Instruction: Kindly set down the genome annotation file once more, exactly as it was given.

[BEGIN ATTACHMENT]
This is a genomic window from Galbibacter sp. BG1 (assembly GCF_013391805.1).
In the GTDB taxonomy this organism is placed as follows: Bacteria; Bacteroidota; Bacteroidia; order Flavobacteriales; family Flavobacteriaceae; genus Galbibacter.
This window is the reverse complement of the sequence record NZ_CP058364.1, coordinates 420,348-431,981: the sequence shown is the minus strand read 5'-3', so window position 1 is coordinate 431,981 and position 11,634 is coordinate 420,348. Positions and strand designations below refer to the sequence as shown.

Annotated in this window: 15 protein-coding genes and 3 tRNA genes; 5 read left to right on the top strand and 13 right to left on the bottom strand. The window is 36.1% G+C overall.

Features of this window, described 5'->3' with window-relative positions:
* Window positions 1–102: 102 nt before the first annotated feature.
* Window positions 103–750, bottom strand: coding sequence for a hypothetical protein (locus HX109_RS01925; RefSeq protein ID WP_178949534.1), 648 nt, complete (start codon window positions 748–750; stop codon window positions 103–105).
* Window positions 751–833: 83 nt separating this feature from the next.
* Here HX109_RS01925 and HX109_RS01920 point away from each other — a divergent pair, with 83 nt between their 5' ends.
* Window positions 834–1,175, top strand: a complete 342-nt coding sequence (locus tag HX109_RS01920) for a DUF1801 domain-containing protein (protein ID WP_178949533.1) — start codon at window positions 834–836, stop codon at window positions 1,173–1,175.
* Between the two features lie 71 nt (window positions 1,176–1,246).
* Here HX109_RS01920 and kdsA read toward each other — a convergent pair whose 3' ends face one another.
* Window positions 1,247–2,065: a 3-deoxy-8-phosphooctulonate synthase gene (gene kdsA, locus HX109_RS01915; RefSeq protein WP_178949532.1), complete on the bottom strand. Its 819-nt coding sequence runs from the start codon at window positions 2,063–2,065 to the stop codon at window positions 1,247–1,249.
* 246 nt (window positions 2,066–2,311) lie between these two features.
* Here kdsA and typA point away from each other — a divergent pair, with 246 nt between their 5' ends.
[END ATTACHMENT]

This is a genomic window from Galbibacter sp. BG1 (assembly GCF_013391805.1).
In the GTDB taxonomy this organism is placed as follows: Bacteria; Bacteroidota; Bacteroidia; order Flavobacteriales; family Flavobacteriaceae; genus Galbibacter.
This window is the reverse complement of the sequence record NZ_CP058364.1, coordinates 420,348-431,981: the sequence shown is the minus strand read 5'-3', so window position 1 is coordinate 431,981 and position 11,634 is coordinate 420,348. Positions and strand designations below refer to the sequence as shown.

Annotated in this window: 15 protein-coding genes and 3 tRNA genes; 5 read left to right on the top strand and 13 right to left on the bottom strand. The window is 36.1% G+C overall.

Features of this window, described 5'->3' with window-relative positions:
* Window positions 1–102: 102 nt before the first annotated feature.
* Window positions 103–750, bottom strand: coding sequence for a hypothetical protein (locus HX109_RS01925; RefSeq protein ID WP_178949534.1), 648 nt, complete (start codon window positions 748–750; stop codon window positions 103–105).
* Window positions 751–833: 83 nt separating this feature from the next.
* Here HX109_RS01925 and HX109_RS01920 point away from each other — a divergent pair, with 83 nt between their 5' ends.
* Window positions 834–1,175, top strand: a complete 342-nt coding sequence (locus tag HX109_RS01920) for a DUF1801 domain-containing protein (protein ID WP_178949533.1) — start codon at window positions 834–836, stop codon at window positions 1,173–1,175.
* Between the two features lie 71 nt (window positions 1,176–1,246).
* Here HX109_RS01920 and kdsA read toward each other — a convergent pair whose 3' ends face one another.
* Window positions 1,247–2,065: a 3-deoxy-8-phosphooctulonate synthase gene (gene kdsA, locus HX109_RS01915; RefSeq protein WP_178949532.1), complete on the bottom strand. Its 819-nt coding sequence runs from the start codon at window positions 2,063–2,065 to the stop codon at window positions 1,247–1,249.
* 246 nt (window positions 2,066–2,311) lie between these two features.
* Here kdsA and typA point away from each other — a divergent pair, with 246 nt between their 5' ends.